The rich cultural heritage of Jammu and Kashmir has been left unattended by the authorities. Under the auspices of Ministry of Culture and Tourism, the archaeological heritage has been vanishing. This attitude of the Ministry of Culture itself shows that they have made false claims of being the guardians of the cultural heritage of the State of Jammu and Kashmir. All attention has been given to the scenic spots and archaeological sites were never developed in such a way that they could attract tourists. There has been no effort by the state government to promote heritage tourism for which the ground has been set all over the globe.
Although the concept of tourism has been changing and challenging throughout the world but in our state it has remained as traditional as it was at the initial stage. Heritage and adventure tourism are new concepts which attract many tourists now a days. But there has been no effort to promote these new concepts, which will lead to the degeneration and decline of tourism industry in coming years. In European countries scenic spots are no more tourist attractions, but what attracts tourist is the diverse culture, history and adventure. The monumental buildings erected before thousands of years have been one of the most motivating factors for the tourist destinations in 21st century world. While on tour people seek to understand the culture and civilization of the place they visit.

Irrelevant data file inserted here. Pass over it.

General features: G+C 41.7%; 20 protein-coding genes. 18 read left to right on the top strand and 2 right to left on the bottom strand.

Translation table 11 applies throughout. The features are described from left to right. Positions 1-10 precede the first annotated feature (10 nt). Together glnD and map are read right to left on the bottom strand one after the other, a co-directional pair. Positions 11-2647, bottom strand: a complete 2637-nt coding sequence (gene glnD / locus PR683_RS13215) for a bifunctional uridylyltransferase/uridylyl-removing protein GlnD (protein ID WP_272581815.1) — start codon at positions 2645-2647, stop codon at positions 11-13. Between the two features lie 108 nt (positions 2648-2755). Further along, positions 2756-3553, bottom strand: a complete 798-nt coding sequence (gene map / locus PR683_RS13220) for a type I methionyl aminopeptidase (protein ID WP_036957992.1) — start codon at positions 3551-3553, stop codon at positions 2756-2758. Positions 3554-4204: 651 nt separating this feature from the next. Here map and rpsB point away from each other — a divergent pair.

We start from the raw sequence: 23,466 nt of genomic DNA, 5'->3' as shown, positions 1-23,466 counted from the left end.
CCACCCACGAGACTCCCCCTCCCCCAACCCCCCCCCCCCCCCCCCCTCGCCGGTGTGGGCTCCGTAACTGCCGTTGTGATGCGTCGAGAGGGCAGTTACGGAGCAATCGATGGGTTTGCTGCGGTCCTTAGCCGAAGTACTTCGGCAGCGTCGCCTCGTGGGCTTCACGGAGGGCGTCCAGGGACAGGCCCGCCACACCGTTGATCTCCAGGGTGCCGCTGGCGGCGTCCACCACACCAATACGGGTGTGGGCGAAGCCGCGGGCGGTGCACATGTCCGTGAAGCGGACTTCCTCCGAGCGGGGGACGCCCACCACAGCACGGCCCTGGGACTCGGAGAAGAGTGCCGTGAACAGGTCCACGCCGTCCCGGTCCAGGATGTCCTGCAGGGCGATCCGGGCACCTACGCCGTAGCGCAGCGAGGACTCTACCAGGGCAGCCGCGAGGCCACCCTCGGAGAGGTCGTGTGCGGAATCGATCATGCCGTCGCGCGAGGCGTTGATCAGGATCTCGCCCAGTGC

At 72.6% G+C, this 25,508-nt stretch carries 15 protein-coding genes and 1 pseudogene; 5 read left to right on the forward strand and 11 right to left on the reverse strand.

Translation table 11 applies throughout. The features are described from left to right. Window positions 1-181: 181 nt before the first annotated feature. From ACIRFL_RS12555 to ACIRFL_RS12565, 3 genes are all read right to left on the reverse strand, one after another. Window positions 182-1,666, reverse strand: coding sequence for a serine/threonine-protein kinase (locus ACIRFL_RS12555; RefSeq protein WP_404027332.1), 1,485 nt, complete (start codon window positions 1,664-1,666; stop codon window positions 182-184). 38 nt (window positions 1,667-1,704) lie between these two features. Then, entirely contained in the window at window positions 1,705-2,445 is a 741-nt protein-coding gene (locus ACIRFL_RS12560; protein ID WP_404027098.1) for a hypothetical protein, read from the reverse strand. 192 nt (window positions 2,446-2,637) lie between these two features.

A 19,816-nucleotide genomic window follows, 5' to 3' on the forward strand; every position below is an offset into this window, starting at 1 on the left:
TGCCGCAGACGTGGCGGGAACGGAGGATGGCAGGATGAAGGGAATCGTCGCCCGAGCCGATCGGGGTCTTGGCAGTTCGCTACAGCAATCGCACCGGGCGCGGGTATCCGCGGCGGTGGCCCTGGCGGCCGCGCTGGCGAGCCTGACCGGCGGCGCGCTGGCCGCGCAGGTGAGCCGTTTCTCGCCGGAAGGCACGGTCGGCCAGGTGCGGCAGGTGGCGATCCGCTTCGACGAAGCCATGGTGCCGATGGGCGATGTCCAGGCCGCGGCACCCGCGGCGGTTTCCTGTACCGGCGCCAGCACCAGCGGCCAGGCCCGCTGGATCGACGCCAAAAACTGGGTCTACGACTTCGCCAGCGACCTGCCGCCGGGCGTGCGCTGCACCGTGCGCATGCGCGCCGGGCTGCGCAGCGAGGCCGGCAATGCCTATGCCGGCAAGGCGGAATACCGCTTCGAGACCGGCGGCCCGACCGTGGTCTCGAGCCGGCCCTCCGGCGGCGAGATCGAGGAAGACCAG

On this World Heritage Day, let’s dig into our past and take pledge to revive the archaeology department and preserve the culture and heritage of Jammu and Kashmir.
Author is a Research Scholar at Department of Archaeology, Deccan College, Deemed University, Pune and has represented Kashmir archaeology at National and International conferences in India and abroad. HE can be mailed at: email@example.com
Lastupdate on : Wed, 18 Apr 2012 21:30:00 Makkah time
Lastupdate on : Wed, 18 Apr 2012 18:30:00 GMT
Lastupdate on : Thu, 19 Apr 2012 00:00:00 IST